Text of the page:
houses
Individual dwellings designed to be occupied by a single tenant or family. May also refer to a building for human occupation, for some purpose other than that of an ordinary dwelling; with this usage, "house" is generally prefaced (e.g., "cowhouse," "almshouse").

houses of correction (buildings)
Buildings that house institutions of confinement and correction, using hard labor and strict discipline with a view to reformation of the inmates; especially those dating to the 16th century and later in Europe and colonial America. For general reference to buildings housing any institution of correction, use "correctional institutions (buildings)."

housing (concept)
Collective concept referring to the types of living arrangements of a particular group. For the specific structures or groups of structures designed for these arrangements, use the descriptors collocated under "dwellings", <housing complexes>, or "settlements."

housing complexes
Buildings or complexes providing housing and related facilities.

housing developments
Commercially developed real estate tracts commonly consisting of one- to four-unit dwellings.

housing for the elderly
Housing designed or used primarily for people over 55 years old.

housing projects
Planned residential developments, generally publicly built and operated, intended for low- and moderate-income tenants.

Howe trusses
Planar trusses of various configurations in which the diagonal members are in compression and the vertical members are in tension; when the diagonals are in tension and the verticals are in compression, use "Pratt trusses."

hunting bases
Operational centers of any size used for activities surrounding hunting; may be contemporary or prehistoric.

hunting lodges
Temporary residences used during hunting trips.

huts (houses)
Simply constructed or small and humble dwellings, generally of natural materials.

hydroelectric dams
Dams built on rivers to harness the energy of waterpower to produce electricity.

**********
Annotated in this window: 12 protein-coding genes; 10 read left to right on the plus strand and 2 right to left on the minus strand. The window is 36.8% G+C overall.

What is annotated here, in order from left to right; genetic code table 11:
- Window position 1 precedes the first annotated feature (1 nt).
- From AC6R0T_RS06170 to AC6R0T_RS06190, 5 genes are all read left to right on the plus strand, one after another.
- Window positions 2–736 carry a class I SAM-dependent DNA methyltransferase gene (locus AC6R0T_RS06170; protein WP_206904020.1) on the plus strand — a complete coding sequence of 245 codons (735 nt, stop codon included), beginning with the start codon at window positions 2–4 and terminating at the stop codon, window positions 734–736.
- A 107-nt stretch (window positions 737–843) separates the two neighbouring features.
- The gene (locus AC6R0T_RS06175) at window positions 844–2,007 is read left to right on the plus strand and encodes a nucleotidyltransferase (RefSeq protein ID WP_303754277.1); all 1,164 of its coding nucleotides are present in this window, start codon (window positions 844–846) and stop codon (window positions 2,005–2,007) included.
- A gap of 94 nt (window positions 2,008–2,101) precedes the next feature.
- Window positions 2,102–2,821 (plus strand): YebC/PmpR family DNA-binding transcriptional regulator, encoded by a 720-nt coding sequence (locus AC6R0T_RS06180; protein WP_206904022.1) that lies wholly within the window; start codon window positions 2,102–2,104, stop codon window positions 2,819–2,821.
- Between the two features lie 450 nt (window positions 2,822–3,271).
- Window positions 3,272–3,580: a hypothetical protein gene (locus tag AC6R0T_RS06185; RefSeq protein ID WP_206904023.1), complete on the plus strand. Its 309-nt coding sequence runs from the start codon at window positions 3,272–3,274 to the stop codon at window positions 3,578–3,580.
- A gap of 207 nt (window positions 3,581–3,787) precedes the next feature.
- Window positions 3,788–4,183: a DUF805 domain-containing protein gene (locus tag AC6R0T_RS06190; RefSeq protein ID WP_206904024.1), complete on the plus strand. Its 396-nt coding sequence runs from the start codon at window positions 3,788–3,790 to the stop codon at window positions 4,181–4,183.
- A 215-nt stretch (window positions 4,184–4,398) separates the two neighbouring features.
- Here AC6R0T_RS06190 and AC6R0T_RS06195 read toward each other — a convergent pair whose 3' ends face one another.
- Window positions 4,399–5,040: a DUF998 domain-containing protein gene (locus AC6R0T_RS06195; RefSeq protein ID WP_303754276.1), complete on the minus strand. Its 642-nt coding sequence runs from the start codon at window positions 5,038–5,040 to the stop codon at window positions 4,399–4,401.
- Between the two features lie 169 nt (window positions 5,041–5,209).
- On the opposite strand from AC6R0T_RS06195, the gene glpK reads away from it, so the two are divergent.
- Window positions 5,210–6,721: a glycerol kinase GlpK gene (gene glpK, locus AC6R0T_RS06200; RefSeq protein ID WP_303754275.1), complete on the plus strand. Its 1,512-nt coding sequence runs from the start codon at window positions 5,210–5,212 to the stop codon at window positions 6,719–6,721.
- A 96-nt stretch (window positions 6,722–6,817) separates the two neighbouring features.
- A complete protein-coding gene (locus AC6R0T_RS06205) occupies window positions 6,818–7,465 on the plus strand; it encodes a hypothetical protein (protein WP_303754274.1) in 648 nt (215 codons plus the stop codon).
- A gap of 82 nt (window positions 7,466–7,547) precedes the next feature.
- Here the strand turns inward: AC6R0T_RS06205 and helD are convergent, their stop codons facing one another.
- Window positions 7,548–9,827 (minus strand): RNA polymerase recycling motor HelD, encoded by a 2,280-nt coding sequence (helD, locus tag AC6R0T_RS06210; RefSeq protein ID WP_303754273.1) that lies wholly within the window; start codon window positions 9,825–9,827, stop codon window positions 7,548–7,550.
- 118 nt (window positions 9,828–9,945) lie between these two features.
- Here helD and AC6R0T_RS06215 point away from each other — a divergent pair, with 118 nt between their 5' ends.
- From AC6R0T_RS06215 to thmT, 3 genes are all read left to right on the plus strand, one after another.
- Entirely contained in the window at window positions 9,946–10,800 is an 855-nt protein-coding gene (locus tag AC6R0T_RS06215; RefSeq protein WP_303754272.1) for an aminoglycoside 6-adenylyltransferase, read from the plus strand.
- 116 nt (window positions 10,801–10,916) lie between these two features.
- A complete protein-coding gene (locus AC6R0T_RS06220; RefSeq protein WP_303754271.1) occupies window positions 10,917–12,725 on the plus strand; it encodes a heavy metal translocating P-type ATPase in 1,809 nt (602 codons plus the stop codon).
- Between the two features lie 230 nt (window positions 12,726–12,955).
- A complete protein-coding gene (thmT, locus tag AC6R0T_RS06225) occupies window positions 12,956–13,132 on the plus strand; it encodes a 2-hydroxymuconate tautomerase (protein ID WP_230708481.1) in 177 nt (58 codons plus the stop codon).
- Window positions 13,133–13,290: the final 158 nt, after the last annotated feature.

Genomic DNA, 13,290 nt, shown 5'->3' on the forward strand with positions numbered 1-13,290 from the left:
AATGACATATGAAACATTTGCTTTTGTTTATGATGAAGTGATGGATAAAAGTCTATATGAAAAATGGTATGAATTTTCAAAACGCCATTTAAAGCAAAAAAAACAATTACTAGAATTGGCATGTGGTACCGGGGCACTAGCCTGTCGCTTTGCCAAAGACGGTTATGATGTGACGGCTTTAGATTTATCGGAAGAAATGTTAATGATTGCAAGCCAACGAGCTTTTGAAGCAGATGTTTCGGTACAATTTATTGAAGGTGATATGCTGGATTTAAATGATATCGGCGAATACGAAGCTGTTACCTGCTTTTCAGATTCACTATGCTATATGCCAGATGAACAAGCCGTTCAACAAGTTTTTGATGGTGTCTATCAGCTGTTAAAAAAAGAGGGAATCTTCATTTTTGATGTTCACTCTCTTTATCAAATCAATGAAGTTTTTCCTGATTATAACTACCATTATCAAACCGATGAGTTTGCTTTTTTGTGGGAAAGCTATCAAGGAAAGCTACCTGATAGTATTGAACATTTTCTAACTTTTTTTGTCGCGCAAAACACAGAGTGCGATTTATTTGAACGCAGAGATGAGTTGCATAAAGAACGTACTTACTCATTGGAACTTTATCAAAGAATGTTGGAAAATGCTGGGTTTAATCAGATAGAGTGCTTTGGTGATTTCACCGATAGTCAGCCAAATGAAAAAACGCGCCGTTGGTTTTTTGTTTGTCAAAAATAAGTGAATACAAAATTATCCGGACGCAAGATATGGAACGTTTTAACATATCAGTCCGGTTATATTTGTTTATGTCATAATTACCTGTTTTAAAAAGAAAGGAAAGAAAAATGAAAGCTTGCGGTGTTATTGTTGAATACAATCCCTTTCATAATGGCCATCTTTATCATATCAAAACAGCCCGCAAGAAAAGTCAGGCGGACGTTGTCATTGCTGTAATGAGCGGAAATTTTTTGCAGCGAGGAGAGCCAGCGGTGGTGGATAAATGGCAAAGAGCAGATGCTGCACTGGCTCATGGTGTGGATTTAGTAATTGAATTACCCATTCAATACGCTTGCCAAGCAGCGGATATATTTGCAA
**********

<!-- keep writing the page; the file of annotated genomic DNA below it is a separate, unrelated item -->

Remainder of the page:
hydroelectric power plants
Power plants in which electricity is produced using the energy of flowing water.

hyphens
Use to designate the elements connecting the central block with the outlying wings of a building of five-part Palladian form.

I-houses
Houses that are generally two-story, one-room deep, and which have a thin profile. Prominent in England, they became particularly popular in the American mid-Atlantic states from 1700-1915, and symbolized rural prosperity.

ice cream parlors
Establishments where ice cream and ice cream based drinks are sold, generally with a counter for seating. The first ice cream parlor opened in New York City in the late 18th century.

ice skating rinks
Bounded areas of ice suitable for skating, usually artificially frozen and enclosed.

icehouses
Specially insulated and ventilated agricultural buildings, increasingly popular after the mid-19th-century rise in dairy production, for the storing of ice blocks.

igloos
Eskimo houses usually made of sod, wood, or stone when permanent or of snow blocks in the shape of a dome when built for temporary purposes.

imperial palaces
Palaces housing an emperor, and often his family, members of the court, and servants.

inactive mines
Pits, tunnels, or open-air excavations originally made for underground extraction of metals, metallic ores, coal, or another substance, that are now not used or abandoned.

Indian reservations (Native American reservations)
Tracts of land set aside, usually by the United States government or a single US state's government, for the use of one or more native North American peoples.